So, long story short, babies under the bridge, throwing the horse out with the bathwater, etc. We are at war with Eastasia. We have always been at war with Eastasia. Grab that 2.0.2 installer and get yourself some AAX.

 
May 8, 2017

Eos Dos...

by Chris Randall
 



Now that the hardware side of the business is chugging along, we've turned our attention back to plugins. After some soul-searching and rending of garments, it became obvious that some serious re-building was in our future to make sure our rather extensive product line stays pertinent and healthy as we start knocking on the door of our 3rd decade in business.

First one on the block was (depending on how you count) either our second- or third-most popular plugin, Eos. We're rebuilding everything in JUCE, so that we can offer and support all the formats from a single codebase that is well-supported and gives us a lot of different options. So these ports aren't really ports as such, but complete ground-up rebuilds. In the case of Eos, the biggest problem was the user interface. It still held up okay on normal-res screens, but on Hi_Res and Retina, it looked cheap and awful. Also, a continuing point of contention with me has been the lack of a common platform-agnostic preset mechanism.

Early last year, we released FuzzPlus3, which was built with JUCE and made with a completely procedural user interface. (That is to say that the UI is all code, no images at all.) It also had an XML-based preset mechanism that Randy from Madrona and Sean from ValhallaDSP came up with. Several tens of thousands of downloads later, nobody seemed to have any problem with either the OpenGL interface or the preset mechanism, so I figured they were safe to roll in to a paid product.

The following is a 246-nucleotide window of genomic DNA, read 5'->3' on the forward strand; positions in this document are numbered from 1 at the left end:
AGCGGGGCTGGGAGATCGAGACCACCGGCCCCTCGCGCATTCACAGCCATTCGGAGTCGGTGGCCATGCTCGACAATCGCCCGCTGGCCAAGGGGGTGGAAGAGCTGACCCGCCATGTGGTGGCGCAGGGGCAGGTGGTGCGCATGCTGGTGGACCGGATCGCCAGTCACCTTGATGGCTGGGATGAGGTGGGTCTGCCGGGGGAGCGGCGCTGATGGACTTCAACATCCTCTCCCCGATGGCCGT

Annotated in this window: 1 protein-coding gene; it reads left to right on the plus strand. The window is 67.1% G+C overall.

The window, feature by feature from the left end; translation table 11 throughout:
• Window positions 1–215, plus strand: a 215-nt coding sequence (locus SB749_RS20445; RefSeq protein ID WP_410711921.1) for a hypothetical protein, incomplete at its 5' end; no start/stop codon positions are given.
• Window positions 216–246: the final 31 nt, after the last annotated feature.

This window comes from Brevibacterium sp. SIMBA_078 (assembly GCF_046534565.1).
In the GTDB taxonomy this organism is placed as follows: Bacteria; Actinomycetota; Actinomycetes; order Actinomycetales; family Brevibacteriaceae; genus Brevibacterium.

With all that in mind, I set to it. I decided on a darker look for Eos 2, and instead of a static background, I used a GLSL shader to give me a little animated blob that responded to knobbing, which I thought was a clever trick. We also bared some previously hidden controls (high and low crossover points, which are the corner frequencies for the high and low multipliers) and added a fourth algorithm, Plate 3, which is a derivation of Plate 2 with a somewhat different rendering loop that results in a less dense tail with a wider stereo image.

All in all the port only took about 5 days, and then we spent a week with the testers tracking down all the silly bits. The testers were surprised to hear from me, not having got a new AD plug for some time now. But they were all still game, and now Eos 2 is available for purchase in the Audio Damage store and at Splice. The full version is $59.00, and the upgrade from v1.x is the difference between the two, $10.00.

This version is built with the absolute latest JUCE 5, the current VST3 SDK, and current Xcode and Visual Studio, against the current APIs from both Apple and Windows. So it should be solid for a good long while. Aside from the usual 32/64 VST and AudioUnits, a side effect of using JUCE is that we pick up the VST3 version for free. So that's included, and will be included in all our upcoming rebuilds. This version also removes the anti-denormal math, which caused a very small amount of noise to be added to the signal path. We figure not many people are using a Pentium 4 for music any more, and the ones that are probably can't run a bleeding-edge OpenGL-based plugin anyhow, so that's that.

We haven't decided what we're going to do next; I'm about 70% finished with Basic 2, which is a polyphonic version with much more extensive modulation. We've also got a couple new plugs we've been cooking up, and would like to port some of the advances we've made on the hardware side of things back in to plugin land.